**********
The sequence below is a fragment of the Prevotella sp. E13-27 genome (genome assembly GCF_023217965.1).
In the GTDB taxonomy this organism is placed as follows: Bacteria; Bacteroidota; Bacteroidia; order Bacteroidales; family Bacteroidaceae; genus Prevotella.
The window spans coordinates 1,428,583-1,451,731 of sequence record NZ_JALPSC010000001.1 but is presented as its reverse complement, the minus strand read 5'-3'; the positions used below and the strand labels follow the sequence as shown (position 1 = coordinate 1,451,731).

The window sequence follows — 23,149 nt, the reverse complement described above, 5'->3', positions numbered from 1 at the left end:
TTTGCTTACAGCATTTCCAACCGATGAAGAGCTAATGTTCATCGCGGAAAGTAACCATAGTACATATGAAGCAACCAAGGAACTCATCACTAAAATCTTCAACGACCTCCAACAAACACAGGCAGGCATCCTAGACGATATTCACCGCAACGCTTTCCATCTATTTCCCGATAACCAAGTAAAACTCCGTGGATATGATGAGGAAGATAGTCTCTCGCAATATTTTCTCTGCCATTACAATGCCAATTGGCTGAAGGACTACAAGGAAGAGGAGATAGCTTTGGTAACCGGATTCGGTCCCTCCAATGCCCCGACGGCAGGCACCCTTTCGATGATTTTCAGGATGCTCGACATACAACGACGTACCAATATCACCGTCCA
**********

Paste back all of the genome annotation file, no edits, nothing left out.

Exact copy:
The sequence below is a fragment of the Prevotella sp. E13-27 genome (genome assembly GCF_023217965.1).
In the GTDB taxonomy this organism is placed as follows: Bacteria; Bacteroidota; Bacteroidia; order Bacteroidales; family Bacteroidaceae; genus Prevotella.
The window spans coordinates 1,428,583-1,451,731 of sequence record NZ_JALPSC010000001.1 but is presented as its reverse complement, the minus strand read 5'-3'; the positions used below and the strand labels follow the sequence as shown (position 1 = coordinate 1,451,731).

The window sequence follows — 23,149 nt, the reverse complement described above, 5'->3', positions numbered from 1 at the left end:
TTTGCTTACAGCATTTCCAACCGATGAAGAGCTAATGTTCATCGCGGAAAGTAACCATAGTACATATGAAGCAACCAAGGAACTCATCACTAAAATCTTCAACGACCTCCAACAAACACAGGCAGGCATCCTAGACGATATTCACCGCAACGCTTTCCATCTATTTCCCGATAACCAAGTAAAACTCCGTGGATATGATGAGGAAGATAGTCTCTCGCAATATTTTCTCTGCCATTACAATGCCAATTGGCTGAAGGACTACAAGGAAGAGGAGATAGCTTTGGTAACCGGATTCGGTCCCTCCAATGCCCCGACGGCAGGCACCCTTTCGATGATTTTCAGGATGCTCGACATACAACGACGTACCAATATCACCGTCCA